Yet the West does that consistently to other countries. I think in comparison China imposes very little of its views on other countries, not to mention Tibet has yet to be recognized as a country yet. Even if China wanted to impose its views, I doubt the Western media and politicians would give it the free-ticket to do so here. The West on the other hand have directly imposed their presence through first colonization and then afterwards using "legitimate" means of imposition through organizations of the IMF, the WTO, the World Bank, even the United Nations is, arguably, dominated by Western ideals and ideologies.

In the eyes of the Chinese people, this issue of Tibet should be considered an internal one, and the West's intervention is completely unnecessary. The Central Government in Beijing is merely acting upon the wills and opinions of the majority of its 1.3billion population in insisting that Tibet is part of its territory, why is that not considered democracy in this situation? The population of inhabitants in Tibet's Greater Region is only 0.7% of China's entire population, and only around 49% of that 0.7% is actually Tibetans by ethnicity. By a vast majority, the rest of the Chinese people believes Tibet to be a part of China, so...majority opinions only matter when it coincides with the opinions of the Western powers? That's kind of unfair.
[User Picture]
Date:March 26th, 2008 12:33 pm (UTC)
I like how I always end up learning something new from you ;)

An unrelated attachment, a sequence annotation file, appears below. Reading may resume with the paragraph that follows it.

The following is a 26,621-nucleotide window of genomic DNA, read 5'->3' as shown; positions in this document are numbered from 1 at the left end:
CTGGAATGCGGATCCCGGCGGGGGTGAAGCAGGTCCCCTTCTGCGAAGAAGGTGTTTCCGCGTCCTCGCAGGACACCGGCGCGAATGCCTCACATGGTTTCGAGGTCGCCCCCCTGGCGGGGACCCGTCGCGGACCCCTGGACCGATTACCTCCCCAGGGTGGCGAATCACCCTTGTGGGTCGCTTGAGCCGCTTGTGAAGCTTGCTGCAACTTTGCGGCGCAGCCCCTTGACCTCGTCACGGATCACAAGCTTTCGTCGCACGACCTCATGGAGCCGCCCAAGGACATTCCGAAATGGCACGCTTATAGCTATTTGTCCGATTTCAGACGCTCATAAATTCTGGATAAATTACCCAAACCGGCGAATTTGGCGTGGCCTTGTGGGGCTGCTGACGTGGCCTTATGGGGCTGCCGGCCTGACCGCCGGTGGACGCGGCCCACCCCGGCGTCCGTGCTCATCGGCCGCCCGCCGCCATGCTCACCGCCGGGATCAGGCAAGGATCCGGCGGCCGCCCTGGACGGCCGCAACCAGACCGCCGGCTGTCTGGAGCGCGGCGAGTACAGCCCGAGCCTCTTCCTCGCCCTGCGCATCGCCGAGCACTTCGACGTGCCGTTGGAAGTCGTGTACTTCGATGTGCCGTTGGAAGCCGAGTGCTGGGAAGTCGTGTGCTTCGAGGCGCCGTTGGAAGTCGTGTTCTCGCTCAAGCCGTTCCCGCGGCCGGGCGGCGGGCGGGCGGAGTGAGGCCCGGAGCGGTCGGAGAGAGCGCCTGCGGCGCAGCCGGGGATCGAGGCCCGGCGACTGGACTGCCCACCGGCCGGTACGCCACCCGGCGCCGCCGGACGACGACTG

now on a serious note,

I had forgotten Tibet wasn't officially recongised as a

I doubt the Western media and politicians would give it the free-ticket to do so here. The West on the other hand have directly imposed their presence through first colonization and then afterwards using "legitimate" means of imposition through organizations of the IMF, the WTO, the World Bank, even the United Nations is, arguably, dominated by Western ideals and ideologies.

Yes. Sadly I would have to agree with there. Although while it "was good" that certain countries were colonised however it doesn't mean it was a good thing at the same time. Not with the violent oppression they caused to the conquered countries and all. :/ got pretty offended at the way China was treated by the West when I studied the Chinese Revolution back in senior year

I think rather then the West, it can be arguably America. D: She always manages to butt in where she's not wanted...or causing unnecessary grief. The countless bloodshed in battle and killing of the people. :/

Hmmm, at the end of the day. I would like to believe...that America is trying to make another Israel for the Tibetans *thoughtful* Maybe that was a bad comparison...I'm pretty ignorant with politics <.<;